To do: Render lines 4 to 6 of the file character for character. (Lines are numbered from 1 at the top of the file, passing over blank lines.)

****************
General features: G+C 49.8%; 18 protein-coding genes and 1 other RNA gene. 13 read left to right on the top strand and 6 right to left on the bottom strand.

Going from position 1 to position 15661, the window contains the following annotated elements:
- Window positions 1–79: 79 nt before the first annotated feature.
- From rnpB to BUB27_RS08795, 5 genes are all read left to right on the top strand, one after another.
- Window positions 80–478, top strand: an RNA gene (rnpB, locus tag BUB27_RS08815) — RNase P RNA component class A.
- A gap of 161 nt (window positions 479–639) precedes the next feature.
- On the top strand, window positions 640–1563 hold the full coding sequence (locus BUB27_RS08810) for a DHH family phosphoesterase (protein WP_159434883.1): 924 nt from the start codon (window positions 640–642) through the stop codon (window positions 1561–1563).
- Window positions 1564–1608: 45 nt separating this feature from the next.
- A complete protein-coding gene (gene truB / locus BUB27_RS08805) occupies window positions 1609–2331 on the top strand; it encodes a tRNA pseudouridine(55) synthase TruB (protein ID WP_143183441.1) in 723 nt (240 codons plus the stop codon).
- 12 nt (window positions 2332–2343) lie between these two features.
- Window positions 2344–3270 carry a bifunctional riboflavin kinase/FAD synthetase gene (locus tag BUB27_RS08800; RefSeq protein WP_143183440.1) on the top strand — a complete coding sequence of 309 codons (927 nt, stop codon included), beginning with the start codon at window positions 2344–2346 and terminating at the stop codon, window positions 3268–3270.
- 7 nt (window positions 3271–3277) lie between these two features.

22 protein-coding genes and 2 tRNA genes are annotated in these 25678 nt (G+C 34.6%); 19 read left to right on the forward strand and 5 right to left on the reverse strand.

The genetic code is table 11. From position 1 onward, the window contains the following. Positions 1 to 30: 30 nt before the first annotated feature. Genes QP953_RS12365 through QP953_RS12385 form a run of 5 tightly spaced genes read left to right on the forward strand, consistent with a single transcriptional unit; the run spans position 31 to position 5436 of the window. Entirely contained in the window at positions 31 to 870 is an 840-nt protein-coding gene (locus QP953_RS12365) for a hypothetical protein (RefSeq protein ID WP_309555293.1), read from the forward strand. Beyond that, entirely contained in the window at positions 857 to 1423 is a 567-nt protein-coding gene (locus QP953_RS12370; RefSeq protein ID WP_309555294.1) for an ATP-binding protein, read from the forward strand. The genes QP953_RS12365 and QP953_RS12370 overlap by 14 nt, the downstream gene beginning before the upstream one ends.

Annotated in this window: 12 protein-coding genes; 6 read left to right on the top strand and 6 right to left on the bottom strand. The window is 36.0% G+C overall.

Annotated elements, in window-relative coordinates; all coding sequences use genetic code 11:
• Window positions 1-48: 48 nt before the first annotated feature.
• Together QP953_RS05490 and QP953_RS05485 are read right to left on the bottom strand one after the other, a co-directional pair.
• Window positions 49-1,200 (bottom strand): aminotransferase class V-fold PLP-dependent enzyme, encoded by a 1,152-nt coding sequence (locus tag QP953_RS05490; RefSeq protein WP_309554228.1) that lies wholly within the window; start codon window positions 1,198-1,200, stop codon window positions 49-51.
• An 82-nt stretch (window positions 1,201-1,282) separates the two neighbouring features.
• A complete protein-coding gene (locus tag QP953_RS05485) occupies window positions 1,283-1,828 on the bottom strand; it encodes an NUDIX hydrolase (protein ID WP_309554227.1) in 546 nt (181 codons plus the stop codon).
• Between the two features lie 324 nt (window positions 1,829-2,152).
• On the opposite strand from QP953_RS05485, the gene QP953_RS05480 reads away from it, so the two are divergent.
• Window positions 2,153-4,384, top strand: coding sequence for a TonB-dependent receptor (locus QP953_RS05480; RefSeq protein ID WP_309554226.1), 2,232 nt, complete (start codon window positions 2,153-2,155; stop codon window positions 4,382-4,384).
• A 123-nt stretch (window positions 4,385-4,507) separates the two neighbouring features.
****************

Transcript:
- From rnpB to BUB27_RS08795, 5 genes are all read left to right on the top strand, one after another.
- Window positions 80–478, top strand: an RNA gene (rnpB, locus tag BUB27_RS08815) — RNase P RNA component class A.
- A gap of 161 nt (window positions 479–639) precedes the next feature.